With Loss of Its Caliphate, ISIS May Return to Guerrilla Roots


Its de facto capital is falling. Its territory has shriveled from the size of Portugal to a handful of outposts. Its surviving leaders are on the run.But rather than declare the Islamic State and its virulent ideology conquered, many Western and Arab counterterrorism officials are bracing for a new, lethal incarnation of the jihadist group.The organization has a proven track record as an insurgency able to withstand major military onslaughts, while still recruiting adherents around the world ready to kill in its name.

North Korea’s deadliest weapon? Its hackers

John Naughton

Rule No 1 in international relations: do not assume that your adversary is nuts. Rule No 2: do not underestimate his capacity to inflict serious damage on you. We in the west are currently making both mistakes with regard to North Korea. Our reasons for doing so are, at one level, understandable. In economic terms, the country is a basket case. According to the CIA’s world factbook, its per-capita GDP is $1,800 or less, compared with nearly $40,000 for the UK and $53,000 for the US. Its industrial infrastructure is clapped out and nearly beyond repair; the country suffers from chronic food, energy and electricity shortages and many of its people are malnourished. International sanctions are squeezing it almost to asphyxiation. And, to cap it all, it’s led by a guy whose hairdo is almost as preposterous as Donald Trump’s.

Russia Seizes Opportunity to Expand Drone Usage

By: Pavel Felgenhauer

During the Russian war in Afghanistan in the 1980s, and later the conflicts in Chechnya in the North Caucasus in the 1990s and 2000s, the Russian military went into battle without unmanned aerial vehicles (UAVs) and apparently saw no necessity to acquire them. Instead, aerial reconnaissance and attack missions were carried out using manned aircraft, because, by and large, the opposition in both Chechen wars did not have significant or effective anti-aircraft capabilities.

Blockchain: A new aid to nuclear export controls?


Don’t worry if you have yet to hear about blockchain, the emerging technology set to reshape everything from finance and trade to global governance—you are in good company. According to one recent survey of 12,000 people in 11 countries, 60 percent had never heard of the technology and 80 percent could not explain how it works. Yet, for a technology that few understand, blockchain is sure making waves. The World Economic Foundation (WEF), for example, found that 80 percent of global banks will have initiated blockchain-related projects by the end of 2017. Perhaps even more startling: By 2027, the WEF predicts, 10 percent of global gross domestic product will be held in blockchain technology.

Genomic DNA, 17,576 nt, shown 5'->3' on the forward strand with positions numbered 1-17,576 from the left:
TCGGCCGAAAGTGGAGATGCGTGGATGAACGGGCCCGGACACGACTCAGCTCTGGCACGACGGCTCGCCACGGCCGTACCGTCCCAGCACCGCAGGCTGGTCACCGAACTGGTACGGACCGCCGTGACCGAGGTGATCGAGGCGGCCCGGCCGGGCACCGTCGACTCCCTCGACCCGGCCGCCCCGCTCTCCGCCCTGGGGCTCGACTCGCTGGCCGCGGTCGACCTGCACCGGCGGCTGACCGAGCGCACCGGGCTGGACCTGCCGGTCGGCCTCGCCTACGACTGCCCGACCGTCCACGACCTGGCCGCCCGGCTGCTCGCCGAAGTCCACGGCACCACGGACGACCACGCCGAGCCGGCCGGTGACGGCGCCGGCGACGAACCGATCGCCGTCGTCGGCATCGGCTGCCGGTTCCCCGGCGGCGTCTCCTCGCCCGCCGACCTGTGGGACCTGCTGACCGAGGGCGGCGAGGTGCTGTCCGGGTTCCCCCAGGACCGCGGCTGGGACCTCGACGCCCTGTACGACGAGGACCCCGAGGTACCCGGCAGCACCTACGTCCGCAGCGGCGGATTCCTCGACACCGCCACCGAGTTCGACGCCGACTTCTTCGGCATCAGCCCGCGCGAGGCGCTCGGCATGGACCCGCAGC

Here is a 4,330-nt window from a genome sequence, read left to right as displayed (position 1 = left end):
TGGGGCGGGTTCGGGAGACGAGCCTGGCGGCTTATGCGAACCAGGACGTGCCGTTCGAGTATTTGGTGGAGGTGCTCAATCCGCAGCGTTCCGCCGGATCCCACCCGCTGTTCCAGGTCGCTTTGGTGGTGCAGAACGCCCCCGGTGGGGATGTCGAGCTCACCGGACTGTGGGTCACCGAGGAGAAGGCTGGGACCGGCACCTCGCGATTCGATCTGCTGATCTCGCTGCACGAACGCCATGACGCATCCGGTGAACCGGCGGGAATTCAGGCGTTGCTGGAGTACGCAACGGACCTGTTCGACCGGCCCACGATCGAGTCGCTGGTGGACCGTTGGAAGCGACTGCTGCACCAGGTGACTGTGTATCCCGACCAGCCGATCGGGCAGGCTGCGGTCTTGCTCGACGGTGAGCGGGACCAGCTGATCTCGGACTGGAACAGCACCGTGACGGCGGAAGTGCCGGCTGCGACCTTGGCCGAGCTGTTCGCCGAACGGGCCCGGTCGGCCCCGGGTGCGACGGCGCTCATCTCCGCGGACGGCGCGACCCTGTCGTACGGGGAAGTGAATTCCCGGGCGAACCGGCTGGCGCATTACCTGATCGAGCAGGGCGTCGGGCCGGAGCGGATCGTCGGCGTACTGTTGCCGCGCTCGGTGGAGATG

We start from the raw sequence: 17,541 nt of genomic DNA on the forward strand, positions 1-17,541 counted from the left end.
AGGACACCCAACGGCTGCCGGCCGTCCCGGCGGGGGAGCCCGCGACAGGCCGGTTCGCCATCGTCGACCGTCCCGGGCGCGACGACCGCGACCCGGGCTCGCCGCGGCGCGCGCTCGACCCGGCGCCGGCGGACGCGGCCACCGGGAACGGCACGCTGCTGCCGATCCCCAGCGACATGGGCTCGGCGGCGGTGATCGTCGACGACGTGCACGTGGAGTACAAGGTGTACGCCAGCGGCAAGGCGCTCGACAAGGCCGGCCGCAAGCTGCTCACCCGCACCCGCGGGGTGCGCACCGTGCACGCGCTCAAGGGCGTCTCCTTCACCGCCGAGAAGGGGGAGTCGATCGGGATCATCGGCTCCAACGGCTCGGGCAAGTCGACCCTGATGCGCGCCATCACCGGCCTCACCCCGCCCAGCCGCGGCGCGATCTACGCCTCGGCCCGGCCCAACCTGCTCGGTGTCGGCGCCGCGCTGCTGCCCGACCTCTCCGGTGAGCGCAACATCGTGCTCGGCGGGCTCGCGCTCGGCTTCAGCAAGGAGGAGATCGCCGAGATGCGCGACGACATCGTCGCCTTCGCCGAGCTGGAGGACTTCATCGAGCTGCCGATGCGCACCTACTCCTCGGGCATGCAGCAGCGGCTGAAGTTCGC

Total Defense: How the Baltic States Are Integrating Citizenry Into Their National Security Strategies

By Marta Kepe and Jan Osburg 

How can small countries with limited resources increase their defensive capabilities? According to Marta Kepe and Jan Osburg, the Baltic states’ adoption of a “total defense” approach to national security is one answer. On top of conventional military activities, this approach aims to enable civilians to protect themselves and to support to their national armies regarding logistics, information and other resources.

Permanent Warfare as Normality

Paul R. Pillar

The newest issue of Foreign Affairs features the theme of “America’s Forgotten Wars”, with a cover illustration that juxtaposes a carefree scene of Americans enjoying a picnic with a scene of American soldiers fighting and incurring casualties in some sandy and desolate battle space. The picture depicts truthfully the detachment between, on one hand, the daily interests and attitudes of most Americans and, on the other hand, the disturbing reality of the United States being engaged continuously in a variety of lethal military operations in multiple lands overseas. Andrew Bacevich has elsewhere provided several reasons why, as he puts it, “the vast majority of the American people could not care less” that their country has become mired in what amounts to permanent warfare abroad. These reasons include, for example, that the true costs of these military expeditions have not been completely tabulated and that “blather crowds out substance” in American public discourse about foreign policy.

‘No silver bullet’: Pentagon struggles to defeat drones in cat-and-mouse game

By: Jen Judson

The U.S. Army, as well as the other services and Pentagon organizations, is on a quest to find enduring countermeasures to defeat enemy drones in what has become a cat-and-mouse game.Much like how a disease builds a resistance to drugs over time, the drone problem, especially in U.S. Central Command’s area of operation, is one that is constantly morphing.According to a Defense Department organization tasked with combating the threat of unmanned aircraft systems, there is no single solution for every drone problem that friendly forces face when fighting the Islamic State group or any other enemy who can acquire cheap, commercially available drones.